This report describes the results of a process and impact evaluation of the Kino Coalition Weed and Seed site in Tucson, Arizona. The evaluation was conducted from February through June of 2006, and covered the first four years of Kino’s existence as an accepted site.
The purpose of this study was to conduct an evaluation of the Orchard Glen Weed and Seed Community using qualitative and quantitative data to conduct process and impact evaluations. The process evaluation relied on official documents detailing site activities.
The purpose of this study was to conduct an evaluation of the Maryvale Weed and Seed Coalition. First, a process evaluation was conducted to examine the implementation of policies, goals, and planned activities by Maryvale Weed and Seed. Afterwards, an impact evaluation was conducted to assess the efficacy of Maryvale Weed and Seed in combating crime and disorder in the designated program area. The sections below outline both the characteristics of the affected site and the methodology used to conduct the process and impact evaluations.
The purpose of the present study was to conduct an evaluation of the Kino Weed and Seed Coalition, using both qualitative and quantitative data to conduct process and impact evaluations. The process evaluation relied on official documents detailing site activities and focus group interviews with key stakeholders. The impact evaluation relied on call for service data from the Tucson Police Department from 1999 through 2005, divided into two categories represented by a three-year “pre-test” and four-year “post-test”. The results of the process evaluation indicated that the Kino Weed and Seed Coalition was actively engaged in activities pursuant of their original ...
The purpose of the present study was to conduct an evaluation of the Canyon Corridor Weed and Seed, using both qualitative and quantitative data to conduct process and impact evaluations. The process evaluation relied on official documents detailing site activities and interviews with key stakeholders. The impact evaluation relied on Uniform Crime Report (UCR) and call for service (CFS) data from the Phoenix Police Department (PPD) from 2002 through 2007, divided into two categories represented by a four-year “pre-test” and two-year “post-test”. The results of the process evaluation indicated that the Canyon Corridor Weed and Seed was actively engaged in ...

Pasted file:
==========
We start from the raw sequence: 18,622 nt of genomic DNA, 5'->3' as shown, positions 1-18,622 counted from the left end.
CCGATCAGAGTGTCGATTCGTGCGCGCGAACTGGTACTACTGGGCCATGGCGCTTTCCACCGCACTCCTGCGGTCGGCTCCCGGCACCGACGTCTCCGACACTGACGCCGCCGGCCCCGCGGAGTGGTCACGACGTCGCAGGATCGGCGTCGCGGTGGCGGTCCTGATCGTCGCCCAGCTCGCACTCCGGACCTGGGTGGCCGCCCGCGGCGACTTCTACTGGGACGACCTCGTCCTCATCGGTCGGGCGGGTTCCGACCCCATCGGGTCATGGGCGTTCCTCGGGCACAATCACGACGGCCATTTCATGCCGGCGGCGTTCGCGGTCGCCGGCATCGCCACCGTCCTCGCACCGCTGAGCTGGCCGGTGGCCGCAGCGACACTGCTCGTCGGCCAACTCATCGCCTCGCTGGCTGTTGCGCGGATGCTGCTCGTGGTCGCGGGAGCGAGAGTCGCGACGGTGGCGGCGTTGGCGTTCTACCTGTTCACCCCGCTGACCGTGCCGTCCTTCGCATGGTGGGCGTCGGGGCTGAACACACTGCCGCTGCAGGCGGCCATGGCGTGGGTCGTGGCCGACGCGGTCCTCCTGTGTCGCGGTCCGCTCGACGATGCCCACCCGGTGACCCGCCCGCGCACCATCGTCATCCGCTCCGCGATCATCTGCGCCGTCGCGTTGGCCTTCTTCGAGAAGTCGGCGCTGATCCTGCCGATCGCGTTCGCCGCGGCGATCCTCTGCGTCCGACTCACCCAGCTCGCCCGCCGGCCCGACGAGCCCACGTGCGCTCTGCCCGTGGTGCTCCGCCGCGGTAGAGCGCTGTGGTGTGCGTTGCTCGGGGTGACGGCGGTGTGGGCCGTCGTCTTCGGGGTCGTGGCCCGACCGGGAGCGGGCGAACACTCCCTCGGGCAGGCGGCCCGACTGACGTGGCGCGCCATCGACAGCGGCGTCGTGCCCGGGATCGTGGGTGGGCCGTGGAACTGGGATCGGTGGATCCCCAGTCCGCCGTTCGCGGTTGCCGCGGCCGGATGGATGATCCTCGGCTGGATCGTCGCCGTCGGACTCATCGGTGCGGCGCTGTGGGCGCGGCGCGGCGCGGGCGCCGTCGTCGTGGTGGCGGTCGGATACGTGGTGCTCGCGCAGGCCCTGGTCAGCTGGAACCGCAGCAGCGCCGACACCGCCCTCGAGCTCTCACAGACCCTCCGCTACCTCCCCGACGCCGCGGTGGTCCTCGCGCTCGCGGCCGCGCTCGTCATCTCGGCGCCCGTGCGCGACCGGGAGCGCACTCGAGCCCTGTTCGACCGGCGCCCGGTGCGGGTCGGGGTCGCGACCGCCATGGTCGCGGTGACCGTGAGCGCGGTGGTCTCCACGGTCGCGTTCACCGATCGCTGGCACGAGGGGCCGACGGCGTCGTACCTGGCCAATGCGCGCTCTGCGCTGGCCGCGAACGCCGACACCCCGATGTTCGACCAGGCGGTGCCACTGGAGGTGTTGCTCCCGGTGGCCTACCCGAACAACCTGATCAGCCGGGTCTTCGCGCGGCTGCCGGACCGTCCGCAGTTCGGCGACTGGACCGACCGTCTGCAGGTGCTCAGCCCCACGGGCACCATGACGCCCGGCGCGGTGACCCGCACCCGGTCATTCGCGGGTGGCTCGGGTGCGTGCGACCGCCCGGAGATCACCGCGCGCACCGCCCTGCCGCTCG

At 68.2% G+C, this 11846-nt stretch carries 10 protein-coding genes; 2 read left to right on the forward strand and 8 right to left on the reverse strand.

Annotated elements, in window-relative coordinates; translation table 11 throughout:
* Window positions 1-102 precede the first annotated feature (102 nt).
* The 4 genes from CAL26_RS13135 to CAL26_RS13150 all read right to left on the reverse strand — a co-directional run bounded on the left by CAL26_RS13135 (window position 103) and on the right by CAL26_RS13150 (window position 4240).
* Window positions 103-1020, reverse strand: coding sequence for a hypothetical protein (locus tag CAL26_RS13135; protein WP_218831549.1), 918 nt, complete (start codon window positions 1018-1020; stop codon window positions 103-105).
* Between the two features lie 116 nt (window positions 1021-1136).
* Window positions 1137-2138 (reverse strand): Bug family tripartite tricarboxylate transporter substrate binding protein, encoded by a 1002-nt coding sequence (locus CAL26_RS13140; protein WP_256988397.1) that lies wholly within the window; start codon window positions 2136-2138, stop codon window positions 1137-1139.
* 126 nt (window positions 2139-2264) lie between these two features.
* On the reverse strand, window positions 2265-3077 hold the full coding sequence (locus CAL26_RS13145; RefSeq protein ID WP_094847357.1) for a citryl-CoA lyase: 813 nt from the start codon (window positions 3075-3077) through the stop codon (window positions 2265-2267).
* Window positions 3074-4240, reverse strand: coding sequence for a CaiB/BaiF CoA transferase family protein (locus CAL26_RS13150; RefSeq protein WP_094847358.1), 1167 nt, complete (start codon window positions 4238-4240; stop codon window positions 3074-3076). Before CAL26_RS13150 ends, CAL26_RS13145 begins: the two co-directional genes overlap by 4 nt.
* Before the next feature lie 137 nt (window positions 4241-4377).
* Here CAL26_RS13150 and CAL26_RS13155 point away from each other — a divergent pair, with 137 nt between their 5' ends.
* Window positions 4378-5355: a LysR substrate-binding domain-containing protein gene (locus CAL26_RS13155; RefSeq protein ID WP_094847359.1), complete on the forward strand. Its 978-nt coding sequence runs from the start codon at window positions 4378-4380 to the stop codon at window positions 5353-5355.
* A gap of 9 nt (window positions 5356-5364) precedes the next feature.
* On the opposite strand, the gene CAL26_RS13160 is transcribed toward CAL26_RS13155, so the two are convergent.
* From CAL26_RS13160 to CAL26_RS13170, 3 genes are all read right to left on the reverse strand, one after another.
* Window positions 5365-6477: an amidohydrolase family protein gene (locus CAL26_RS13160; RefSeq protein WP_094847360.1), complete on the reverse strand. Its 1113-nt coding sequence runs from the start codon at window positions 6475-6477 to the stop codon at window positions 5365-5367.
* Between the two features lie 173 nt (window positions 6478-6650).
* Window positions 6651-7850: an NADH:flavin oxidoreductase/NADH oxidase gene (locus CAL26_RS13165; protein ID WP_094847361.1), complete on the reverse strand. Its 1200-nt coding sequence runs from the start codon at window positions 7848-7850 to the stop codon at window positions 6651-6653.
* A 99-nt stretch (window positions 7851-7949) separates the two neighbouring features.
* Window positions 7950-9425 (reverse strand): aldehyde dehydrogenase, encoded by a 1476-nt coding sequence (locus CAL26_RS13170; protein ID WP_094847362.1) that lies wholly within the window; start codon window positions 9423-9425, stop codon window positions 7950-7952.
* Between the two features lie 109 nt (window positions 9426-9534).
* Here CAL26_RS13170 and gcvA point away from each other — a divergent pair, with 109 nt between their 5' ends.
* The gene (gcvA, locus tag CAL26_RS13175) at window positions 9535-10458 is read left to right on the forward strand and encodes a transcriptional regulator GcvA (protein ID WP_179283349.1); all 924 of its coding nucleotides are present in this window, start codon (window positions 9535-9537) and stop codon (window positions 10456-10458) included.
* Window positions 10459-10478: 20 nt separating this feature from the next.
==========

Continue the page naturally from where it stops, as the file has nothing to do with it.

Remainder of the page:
The Phoenix TRUCE Project is modeled after the Chicago CeaseFire program, and as such has adopted a public health approach in responding to violence in the community. TRUCE emphasizes the use of outreach staff embedded in the community who identify community members who are at imminent risk of being either a victim or perpetrator of violence, particularly gun violence. The project is a data-driven, and its core components include, community mobilization and youth outreach. Each of its components addresses a different facet of the violence problem with the goal of preventing shootings.
The general goal of this report was to collect data on citizens’ needs for information about neighborhood crime patterns and trends, terrorism, and public emergency planning and response in the western region of the Phoenix metropolitan area. There was particular interest in obtaining citizen feedback on data-sharing questions related to terrorism prevention.
Toward the goal of social embeddedness, Arizona State University established the Center for Violence Prevention and Community Safety in July 2005 to respond to the growing need of Arizona's communities to improve the public's safety and well-being.
The State And Local Arizona Documents (SALAD) collection contains documents published by the State of Arizona, its Counties, incorporated Cities or Towns, or affiliated Councils of Government; documents produced under the auspices of a state or local agency, board, commission or department, including reports made to these units; and Salt River Project, a licensed municipality. ASU is a primary collector of state publications and makes a concerted effort to acquire and catalog most materials published by state and local governmental agencies.
The ASU Digital Repository provides access to digital SALAD publications, however the ASU Libraries’ non-digitized Arizona documents can be searched through the ASU Libraries Catalog and Library One Search. For additional assistance, Ask A Government Documents Librarian.
Publications issued by the Morrison Institute for Public Programs at Arizona State University are available in the ASU Digital Repository Morrison Institute for Public Policy - Publications Archive collection.